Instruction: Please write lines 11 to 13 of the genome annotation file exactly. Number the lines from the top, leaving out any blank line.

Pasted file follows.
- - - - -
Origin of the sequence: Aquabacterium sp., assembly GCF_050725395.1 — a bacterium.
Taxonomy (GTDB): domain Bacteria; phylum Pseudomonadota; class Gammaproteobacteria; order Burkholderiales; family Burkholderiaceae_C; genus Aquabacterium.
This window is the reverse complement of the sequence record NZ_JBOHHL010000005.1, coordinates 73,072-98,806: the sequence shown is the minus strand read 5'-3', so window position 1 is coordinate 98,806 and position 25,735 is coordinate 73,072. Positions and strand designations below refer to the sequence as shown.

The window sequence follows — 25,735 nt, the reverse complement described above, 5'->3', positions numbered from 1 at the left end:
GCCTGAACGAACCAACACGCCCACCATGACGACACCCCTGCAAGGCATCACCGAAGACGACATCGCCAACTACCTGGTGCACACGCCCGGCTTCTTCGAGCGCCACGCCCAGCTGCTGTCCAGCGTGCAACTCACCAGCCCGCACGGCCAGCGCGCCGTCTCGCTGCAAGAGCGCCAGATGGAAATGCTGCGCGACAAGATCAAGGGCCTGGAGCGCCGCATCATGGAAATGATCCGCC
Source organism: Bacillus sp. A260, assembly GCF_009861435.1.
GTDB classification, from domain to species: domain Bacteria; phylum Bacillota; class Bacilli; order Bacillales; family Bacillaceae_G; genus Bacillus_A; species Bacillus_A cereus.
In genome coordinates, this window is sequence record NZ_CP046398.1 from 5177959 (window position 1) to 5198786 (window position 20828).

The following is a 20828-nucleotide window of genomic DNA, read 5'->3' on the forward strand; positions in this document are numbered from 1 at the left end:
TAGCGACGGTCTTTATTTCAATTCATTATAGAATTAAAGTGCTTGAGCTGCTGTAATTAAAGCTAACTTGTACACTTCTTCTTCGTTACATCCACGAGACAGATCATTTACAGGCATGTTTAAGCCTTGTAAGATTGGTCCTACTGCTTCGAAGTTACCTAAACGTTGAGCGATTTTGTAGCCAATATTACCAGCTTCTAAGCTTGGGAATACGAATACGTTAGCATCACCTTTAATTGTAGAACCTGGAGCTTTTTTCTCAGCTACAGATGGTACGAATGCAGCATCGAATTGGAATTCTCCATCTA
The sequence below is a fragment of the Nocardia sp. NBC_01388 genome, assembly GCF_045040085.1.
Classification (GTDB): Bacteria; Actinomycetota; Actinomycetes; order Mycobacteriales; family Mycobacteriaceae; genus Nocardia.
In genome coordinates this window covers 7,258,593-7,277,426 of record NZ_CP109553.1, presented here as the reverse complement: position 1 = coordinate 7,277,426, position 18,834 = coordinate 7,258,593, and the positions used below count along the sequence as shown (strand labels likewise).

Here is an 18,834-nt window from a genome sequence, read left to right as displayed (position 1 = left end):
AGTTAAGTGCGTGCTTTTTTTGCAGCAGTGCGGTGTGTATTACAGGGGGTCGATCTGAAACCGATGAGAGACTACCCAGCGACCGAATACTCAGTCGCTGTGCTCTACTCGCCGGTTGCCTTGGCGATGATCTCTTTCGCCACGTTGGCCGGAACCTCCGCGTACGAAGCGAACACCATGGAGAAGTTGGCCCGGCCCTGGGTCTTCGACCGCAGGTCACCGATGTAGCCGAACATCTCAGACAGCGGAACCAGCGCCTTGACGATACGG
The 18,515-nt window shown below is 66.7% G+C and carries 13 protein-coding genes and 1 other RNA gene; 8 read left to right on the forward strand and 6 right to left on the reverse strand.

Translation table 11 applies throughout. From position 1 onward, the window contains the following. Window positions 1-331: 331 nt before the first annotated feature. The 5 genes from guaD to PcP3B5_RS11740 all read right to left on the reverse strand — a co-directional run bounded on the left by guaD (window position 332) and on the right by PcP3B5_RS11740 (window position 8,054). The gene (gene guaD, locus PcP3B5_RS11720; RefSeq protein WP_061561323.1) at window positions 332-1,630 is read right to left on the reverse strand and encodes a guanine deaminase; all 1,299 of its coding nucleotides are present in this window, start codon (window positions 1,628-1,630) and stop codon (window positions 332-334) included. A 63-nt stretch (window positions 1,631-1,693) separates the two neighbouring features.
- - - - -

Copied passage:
The sequence below is a fragment of the Nocardia sp. NBC_01388 genome, assembly GCF_045040085.1.
Classification (GTDB): Bacteria; Actinomycetota; Actinomycetes; order Mycobacteriales; family Mycobacteriaceae; genus Nocardia.
In genome coordinates this window covers 7,258,593-7,277,426 of record NZ_CP109553.1, presented here as the reverse complement: position 1 = coordinate 7,277,426, position 18,834 = coordinate 7,258,593, and the positions used below count along the sequence as shown (strand labels likewise).